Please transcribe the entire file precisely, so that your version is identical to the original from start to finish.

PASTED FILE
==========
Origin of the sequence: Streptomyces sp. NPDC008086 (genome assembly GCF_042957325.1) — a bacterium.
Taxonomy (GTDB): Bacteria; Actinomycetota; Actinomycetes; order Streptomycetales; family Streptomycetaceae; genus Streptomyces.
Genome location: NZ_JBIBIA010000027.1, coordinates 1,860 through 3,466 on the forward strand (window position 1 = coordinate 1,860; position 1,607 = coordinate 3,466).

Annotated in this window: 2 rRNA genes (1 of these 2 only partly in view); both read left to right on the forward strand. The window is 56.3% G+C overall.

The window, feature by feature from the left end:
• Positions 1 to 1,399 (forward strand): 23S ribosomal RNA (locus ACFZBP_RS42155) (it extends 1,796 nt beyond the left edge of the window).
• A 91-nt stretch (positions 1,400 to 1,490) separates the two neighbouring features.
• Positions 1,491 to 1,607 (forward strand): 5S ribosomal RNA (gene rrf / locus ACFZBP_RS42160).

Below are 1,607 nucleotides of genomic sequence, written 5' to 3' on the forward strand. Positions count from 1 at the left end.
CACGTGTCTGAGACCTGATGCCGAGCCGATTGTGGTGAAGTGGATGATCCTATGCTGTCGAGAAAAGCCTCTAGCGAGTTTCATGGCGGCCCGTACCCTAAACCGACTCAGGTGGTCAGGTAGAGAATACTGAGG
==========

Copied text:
Origin of the sequence: Streptomyces sp. NPDC008086 (genome assembly GCF_042957325.1) — a bacterium.
Taxonomy (GTDB): Bacteria; Actinomycetota; Actinomycetes; order Streptomycetales; family Streptomycetaceae; genus Streptomyces.
Genome location: NZ_JBIBIA010000027.1, coordinates 1,860 through 3,466 on the forward strand (window position 1 = coordinate 1,860; position 1,607 = coordinate 3,466).

Annotated in this window: 2 rRNA genes (1 of these 2 only partly in view); both read left to right on the forward strand. The window is 56.3% G+C overall.

The window, feature by feature from the left end:
• Positions 1 to 1,399 (forward strand): 23S ribosomal RNA (locus ACFZBP_RS42155) (it extends 1,796 nt beyond the left edge of the window).
• A 91-nt stretch (positions 1,400 to 1,490) separates the two neighbouring features.
• Positions 1,491 to 1,607 (forward strand): 5S ribosomal RNA (gene rrf / locus ACFZBP_RS42160).

Below are 1,607 nucleotides of genomic sequence, written 5' to 3' on the forward strand. Positions count from 1 at the left end.
CACGTGTCTGAGACCTGATGCCGAGCCGATTGTGGTGAAGTGGATGATCCTATGCTGTCGAGAAAAGCCTCTAGCGAGTTTCATGGCGGCCCGTACCCTAAACCGACTCAGGTGGTCAGGTAGAGAATACTGAGG